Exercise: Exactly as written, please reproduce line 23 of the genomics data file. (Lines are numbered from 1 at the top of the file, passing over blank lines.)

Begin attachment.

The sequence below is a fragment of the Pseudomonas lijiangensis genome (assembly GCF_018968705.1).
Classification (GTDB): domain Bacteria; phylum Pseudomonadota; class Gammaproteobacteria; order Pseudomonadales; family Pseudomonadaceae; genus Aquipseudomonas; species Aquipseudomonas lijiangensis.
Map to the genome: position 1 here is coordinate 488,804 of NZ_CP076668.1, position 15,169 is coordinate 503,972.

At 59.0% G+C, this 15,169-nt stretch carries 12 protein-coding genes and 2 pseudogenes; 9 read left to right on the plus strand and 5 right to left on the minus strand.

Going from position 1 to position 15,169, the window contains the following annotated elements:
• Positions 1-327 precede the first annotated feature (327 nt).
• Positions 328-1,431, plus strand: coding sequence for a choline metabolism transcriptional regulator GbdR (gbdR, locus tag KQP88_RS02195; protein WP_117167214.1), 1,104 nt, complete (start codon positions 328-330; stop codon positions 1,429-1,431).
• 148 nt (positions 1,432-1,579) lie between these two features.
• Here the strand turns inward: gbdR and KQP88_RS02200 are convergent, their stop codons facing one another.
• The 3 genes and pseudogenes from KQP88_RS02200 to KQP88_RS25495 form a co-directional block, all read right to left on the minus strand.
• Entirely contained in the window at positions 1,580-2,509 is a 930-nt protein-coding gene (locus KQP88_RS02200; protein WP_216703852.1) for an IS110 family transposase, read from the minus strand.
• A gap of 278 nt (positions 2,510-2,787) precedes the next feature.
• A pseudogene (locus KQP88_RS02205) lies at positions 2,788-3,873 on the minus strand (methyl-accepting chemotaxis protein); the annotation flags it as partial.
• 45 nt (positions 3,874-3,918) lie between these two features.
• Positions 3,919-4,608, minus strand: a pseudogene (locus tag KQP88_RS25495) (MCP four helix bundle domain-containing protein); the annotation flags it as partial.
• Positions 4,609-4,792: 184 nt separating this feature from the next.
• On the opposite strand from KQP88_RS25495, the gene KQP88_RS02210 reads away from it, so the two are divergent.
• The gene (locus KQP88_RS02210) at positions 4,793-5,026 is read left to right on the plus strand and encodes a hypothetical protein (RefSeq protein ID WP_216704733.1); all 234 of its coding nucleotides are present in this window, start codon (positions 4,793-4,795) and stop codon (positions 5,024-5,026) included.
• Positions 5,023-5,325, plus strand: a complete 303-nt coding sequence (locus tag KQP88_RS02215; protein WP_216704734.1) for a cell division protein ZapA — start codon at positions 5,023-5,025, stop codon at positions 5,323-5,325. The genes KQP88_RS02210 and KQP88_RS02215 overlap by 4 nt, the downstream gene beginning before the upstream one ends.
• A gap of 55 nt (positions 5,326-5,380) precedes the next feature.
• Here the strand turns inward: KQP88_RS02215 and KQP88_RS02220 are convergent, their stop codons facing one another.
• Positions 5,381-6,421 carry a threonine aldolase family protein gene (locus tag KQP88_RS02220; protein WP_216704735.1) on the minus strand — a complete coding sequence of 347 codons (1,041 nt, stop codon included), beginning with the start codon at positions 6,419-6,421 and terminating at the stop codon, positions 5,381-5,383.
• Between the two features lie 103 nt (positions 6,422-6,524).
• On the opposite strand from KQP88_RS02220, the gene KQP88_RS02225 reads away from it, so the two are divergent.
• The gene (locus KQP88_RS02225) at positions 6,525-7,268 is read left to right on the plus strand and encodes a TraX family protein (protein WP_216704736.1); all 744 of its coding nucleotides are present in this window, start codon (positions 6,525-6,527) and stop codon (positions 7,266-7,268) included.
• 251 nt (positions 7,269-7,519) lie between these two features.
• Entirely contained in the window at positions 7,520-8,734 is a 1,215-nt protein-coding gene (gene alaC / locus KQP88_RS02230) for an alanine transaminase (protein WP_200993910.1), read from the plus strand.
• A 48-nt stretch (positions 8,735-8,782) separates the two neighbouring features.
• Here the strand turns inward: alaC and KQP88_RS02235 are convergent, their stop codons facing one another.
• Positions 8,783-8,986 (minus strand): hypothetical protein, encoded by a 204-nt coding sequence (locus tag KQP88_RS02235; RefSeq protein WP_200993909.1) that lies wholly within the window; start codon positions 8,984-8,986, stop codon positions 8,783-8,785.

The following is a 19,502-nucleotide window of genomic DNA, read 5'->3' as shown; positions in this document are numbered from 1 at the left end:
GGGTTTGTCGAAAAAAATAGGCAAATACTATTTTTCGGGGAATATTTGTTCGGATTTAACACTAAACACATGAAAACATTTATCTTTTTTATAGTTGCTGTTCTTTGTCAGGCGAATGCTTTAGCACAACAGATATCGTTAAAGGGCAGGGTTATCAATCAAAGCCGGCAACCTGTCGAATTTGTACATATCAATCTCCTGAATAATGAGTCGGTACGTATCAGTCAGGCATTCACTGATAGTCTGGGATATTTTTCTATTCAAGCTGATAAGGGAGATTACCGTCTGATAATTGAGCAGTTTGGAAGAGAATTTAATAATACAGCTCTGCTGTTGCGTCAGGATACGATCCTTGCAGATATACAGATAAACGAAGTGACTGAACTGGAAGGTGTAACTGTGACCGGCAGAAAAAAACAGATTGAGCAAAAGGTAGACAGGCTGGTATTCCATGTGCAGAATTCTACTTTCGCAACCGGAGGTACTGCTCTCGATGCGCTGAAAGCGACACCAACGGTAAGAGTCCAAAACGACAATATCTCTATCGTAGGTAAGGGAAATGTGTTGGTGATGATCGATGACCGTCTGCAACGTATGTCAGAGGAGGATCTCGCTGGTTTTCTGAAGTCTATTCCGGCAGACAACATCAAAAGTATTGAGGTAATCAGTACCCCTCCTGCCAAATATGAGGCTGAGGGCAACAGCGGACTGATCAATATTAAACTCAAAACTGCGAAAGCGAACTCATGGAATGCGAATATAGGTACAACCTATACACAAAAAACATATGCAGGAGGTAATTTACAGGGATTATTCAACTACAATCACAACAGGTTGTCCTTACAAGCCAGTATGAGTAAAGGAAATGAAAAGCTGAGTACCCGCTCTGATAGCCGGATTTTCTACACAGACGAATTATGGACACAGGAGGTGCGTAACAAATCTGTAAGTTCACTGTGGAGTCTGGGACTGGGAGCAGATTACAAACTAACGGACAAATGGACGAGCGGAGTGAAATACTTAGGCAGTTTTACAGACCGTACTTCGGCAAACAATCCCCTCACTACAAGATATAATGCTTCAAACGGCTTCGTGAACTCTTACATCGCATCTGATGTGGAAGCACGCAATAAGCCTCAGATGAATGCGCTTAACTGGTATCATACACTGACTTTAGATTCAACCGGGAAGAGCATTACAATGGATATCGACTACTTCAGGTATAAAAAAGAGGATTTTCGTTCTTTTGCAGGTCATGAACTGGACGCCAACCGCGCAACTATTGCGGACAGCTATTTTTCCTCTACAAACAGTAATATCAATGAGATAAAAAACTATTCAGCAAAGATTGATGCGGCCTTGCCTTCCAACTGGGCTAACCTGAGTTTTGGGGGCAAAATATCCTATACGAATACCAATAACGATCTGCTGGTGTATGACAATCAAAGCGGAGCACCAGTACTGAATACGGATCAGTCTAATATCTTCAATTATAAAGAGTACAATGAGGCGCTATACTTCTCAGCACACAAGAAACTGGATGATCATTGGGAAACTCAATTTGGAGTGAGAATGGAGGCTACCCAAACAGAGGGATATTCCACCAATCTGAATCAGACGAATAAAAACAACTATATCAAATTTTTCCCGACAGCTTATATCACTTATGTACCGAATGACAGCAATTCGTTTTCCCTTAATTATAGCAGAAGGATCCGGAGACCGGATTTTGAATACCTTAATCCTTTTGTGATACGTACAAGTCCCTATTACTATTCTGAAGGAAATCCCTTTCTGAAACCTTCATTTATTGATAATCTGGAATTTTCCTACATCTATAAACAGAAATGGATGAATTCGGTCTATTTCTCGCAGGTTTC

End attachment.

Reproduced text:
• Between the two features lie 103 nt (positions 6,422-6,524).